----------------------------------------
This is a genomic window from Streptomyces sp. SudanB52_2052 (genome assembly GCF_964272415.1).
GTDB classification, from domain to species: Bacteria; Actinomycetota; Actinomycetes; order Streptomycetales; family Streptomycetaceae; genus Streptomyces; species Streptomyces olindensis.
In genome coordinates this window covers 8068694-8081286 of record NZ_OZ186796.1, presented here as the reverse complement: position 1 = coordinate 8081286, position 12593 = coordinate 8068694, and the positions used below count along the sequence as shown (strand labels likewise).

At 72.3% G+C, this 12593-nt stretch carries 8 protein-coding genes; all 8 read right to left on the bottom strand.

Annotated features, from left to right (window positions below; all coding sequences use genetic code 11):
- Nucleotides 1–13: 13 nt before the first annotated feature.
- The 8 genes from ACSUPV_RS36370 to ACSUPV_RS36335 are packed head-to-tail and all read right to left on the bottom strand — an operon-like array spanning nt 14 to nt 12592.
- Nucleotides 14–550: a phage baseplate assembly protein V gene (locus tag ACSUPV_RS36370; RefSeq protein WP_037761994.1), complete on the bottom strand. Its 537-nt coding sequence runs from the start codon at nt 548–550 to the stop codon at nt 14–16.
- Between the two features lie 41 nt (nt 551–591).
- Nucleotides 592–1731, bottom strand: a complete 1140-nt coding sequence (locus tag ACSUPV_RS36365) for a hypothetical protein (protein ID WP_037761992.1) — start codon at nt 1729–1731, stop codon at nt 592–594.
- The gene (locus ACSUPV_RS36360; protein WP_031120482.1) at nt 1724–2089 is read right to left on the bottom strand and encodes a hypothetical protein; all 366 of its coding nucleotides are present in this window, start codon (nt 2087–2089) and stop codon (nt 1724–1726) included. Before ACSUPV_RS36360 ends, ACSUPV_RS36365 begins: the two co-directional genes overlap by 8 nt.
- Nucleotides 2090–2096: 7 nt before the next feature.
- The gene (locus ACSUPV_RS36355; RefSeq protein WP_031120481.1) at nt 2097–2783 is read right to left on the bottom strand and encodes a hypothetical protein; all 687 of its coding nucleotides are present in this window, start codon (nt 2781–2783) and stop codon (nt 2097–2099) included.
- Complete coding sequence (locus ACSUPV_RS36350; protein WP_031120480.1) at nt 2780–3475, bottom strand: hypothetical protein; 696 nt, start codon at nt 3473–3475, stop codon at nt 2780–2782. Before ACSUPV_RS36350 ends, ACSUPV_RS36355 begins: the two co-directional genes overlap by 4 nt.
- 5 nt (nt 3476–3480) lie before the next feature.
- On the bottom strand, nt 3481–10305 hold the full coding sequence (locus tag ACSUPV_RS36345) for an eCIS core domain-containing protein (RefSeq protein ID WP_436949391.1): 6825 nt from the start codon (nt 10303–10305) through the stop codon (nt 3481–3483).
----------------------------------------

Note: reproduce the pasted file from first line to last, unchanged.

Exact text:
This is a genomic window from Streptomyces sp. SudanB52_2052 (genome assembly GCF_964272415.1).
GTDB classification, from domain to species: Bacteria; Actinomycetota; Actinomycetes; order Streptomycetales; family Streptomycetaceae; genus Streptomyces; species Streptomyces olindensis.
In genome coordinates this window covers 8068694-8081286 of record NZ_OZ186796.1, presented here as the reverse complement: position 1 = coordinate 8081286, position 12593 = coordinate 8068694, and the positions used below count along the sequence as shown (strand labels likewise).

At 72.3% G+C, this 12593-nt stretch carries 8 protein-coding genes; all 8 read right to left on the bottom strand.

Annotated features, from left to right (window positions below; all coding sequences use genetic code 11):
- Nucleotides 1–13: 13 nt before the first annotated feature.
- The 8 genes from ACSUPV_RS36370 to ACSUPV_RS36335 are packed head-to-tail and all read right to left on the bottom strand — an operon-like array spanning nt 14 to nt 12592.
- Nucleotides 14–550: a phage baseplate assembly protein V gene (locus tag ACSUPV_RS36370; RefSeq protein WP_037761994.1), complete on the bottom strand. Its 537-nt coding sequence runs from the start codon at nt 548–550 to the stop codon at nt 14–16.
- Between the two features lie 41 nt (nt 551–591).
- Nucleotides 592–1731, bottom strand: a complete 1140-nt coding sequence (locus tag ACSUPV_RS36365) for a hypothetical protein (protein ID WP_037761992.1) — start codon at nt 1729–1731, stop codon at nt 592–594.
- The gene (locus ACSUPV_RS36360; protein WP_031120482.1) at nt 1724–2089 is read right to left on the bottom strand and encodes a hypothetical protein; all 366 of its coding nucleotides are present in this window, start codon (nt 2087–2089) and stop codon (nt 1724–1726) included. Before ACSUPV_RS36360 ends, ACSUPV_RS36365 begins: the two co-directional genes overlap by 8 nt.
- Nucleotides 2090–2096: 7 nt before the next feature.
- The gene (locus ACSUPV_RS36355; RefSeq protein WP_031120481.1) at nt 2097–2783 is read right to left on the bottom strand and encodes a hypothetical protein; all 687 of its coding nucleotides are present in this window, start codon (nt 2781–2783) and stop codon (nt 2097–2099) included.
- Complete coding sequence (locus ACSUPV_RS36350; protein WP_031120480.1) at nt 2780–3475, bottom strand: hypothetical protein; 696 nt, start codon at nt 3473–3475, stop codon at nt 2780–2782. Before ACSUPV_RS36350 ends, ACSUPV_RS36355 begins: the two co-directional genes overlap by 4 nt.
- 5 nt (nt 3476–3480) lie before the next feature.
- On the bottom strand, nt 3481–10305 hold the full coding sequence (locus tag ACSUPV_RS36345) for an eCIS core domain-containing protein (RefSeq protein ID WP_436949391.1): 6825 nt from the start codon (nt 10303–10305) through the stop codon (nt 3481–3483).